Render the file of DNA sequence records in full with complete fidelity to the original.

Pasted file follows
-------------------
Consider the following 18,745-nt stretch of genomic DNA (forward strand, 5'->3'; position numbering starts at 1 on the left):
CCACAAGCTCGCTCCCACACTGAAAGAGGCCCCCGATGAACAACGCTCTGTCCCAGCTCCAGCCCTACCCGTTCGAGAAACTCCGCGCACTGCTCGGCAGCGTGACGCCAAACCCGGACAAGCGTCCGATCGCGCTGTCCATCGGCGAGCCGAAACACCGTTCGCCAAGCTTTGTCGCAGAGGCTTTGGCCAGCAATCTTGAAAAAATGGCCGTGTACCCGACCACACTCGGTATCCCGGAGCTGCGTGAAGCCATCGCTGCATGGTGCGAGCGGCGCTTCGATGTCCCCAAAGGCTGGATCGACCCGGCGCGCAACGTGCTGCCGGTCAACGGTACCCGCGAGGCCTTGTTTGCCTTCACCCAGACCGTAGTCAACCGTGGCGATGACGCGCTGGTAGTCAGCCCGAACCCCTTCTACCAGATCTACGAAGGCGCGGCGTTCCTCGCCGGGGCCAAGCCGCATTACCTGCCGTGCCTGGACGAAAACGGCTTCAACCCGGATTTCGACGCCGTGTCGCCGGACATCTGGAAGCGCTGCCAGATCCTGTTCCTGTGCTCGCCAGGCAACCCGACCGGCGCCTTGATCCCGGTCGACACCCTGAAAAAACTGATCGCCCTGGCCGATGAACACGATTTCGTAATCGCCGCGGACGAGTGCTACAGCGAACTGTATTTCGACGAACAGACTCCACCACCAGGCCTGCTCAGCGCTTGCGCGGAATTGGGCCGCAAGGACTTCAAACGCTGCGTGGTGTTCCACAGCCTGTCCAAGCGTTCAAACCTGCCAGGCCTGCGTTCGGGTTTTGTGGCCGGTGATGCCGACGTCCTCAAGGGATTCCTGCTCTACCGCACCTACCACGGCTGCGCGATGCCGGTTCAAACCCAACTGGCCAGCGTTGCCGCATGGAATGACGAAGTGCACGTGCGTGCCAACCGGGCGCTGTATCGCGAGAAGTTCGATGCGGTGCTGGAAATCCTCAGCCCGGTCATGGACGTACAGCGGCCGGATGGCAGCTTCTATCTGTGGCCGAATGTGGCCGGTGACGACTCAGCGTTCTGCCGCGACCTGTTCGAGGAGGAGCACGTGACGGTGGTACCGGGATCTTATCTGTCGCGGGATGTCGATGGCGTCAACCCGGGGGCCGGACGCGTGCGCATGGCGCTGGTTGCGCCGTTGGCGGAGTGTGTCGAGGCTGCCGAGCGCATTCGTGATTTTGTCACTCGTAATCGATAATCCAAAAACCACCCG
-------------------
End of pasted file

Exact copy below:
Consider the following 18,745-nt stretch of genomic DNA (forward strand, 5'->3'; position numbering starts at 1 on the left):
CCACAAGCTCGCTCCCACACTGAAAGAGGCCCCCGATGAACAACGCTCTGTCCCAGCTCCAGCCCTACCCGTTCGAGAAACTCCGCGCACTGCTCGGCAGCGTGACGCCAAACCCGGACAAGCGTCCGATCGCGCTGTCCATCGGCGAGCCGAAACACCGTTCGCCAAGCTTTGTCGCAGAGGCTTTGGCCAGCAATCTTGAAAAAATGGCCGTGTACCCGACCACACTCGGTATCCCGGAGCTGCGTGAAGCCATCGCTGCATGGTGCGAGCGGCGCTTCGATGTCCCCAAAGGCTGGATCGACCCGGCGCGCAACGTGCTGCCGGTCAACGGTACCCGCGAGGCCTTGTTTGCCTTCACCCAGACCGTAGTCAACCGTGGCGATGACGCGCTGGTAGTCAGCCCGAACCCCTTCTACCAGATCTACGAAGGCGCGGCGTTCCTCGCCGGGGCCAAGCCGCATTACCTGCCGTGCCTGGACGAAAACGGCTTCAACCCGGATTTCGACGCCGTGTCGCCGGACATCTGGAAGCGCTGCCAGATCCTGTTCCTGTGCTCGCCAGGCAACCCGACCGGCGCCTTGATCCCGGTCGACACCCTGAAAAAACTGATCGCCCTGGCCGATGAACACGATTTCGTAATCGCCGCGGACGAGTGCTACAGCGAACTGTATTTCGACGAACAGACTCCACCACCAGGCCTGCTCAGCGCTTGCGCGGAATTGGGCCGCAAGGACTTCAAACGCTGCGTGGTGTTCCACAGCCTGTCCAAGCGTTCAAACCTGCCAGGCCTGCGTTCGGGTTTTGTGGCCGGTGATGCCGACGTCCTCAAGGGATTCCTGCTCTACCGCACCTACCACGGCTGCGCGATGCCGGTTCAAACCCAACTGGCCAGCGTTGCCGCATGGAATGACGAAGTGCACGTGCGTGCCAACCGGGCGCTGTATCGCGAGAAGTTCGATGCGGTGCTGGAAATCCTCAGCCCGGTCATGGACGTACAGCGGCCGGATGGCAGCTTCTATCTGTGGCCGAATGTGGCCGGTGACGACTCAGCGTTCTGCCGCGACCTGTTCGAGGAGGAGCACGTGACGGTGGTACCGGGATCTTATCTGTCGCGGGATGTCGATGGCGTCAACCCGGGGGCCGGACGCGTGCGCATGGCGCTGGTTGCGCCGTTGGCGGAGTGTGTCGAGGCTGCCGAGCGCATTCGTGATTTTGTCACTCGTAATCGATAATCCAAAAACCACCCG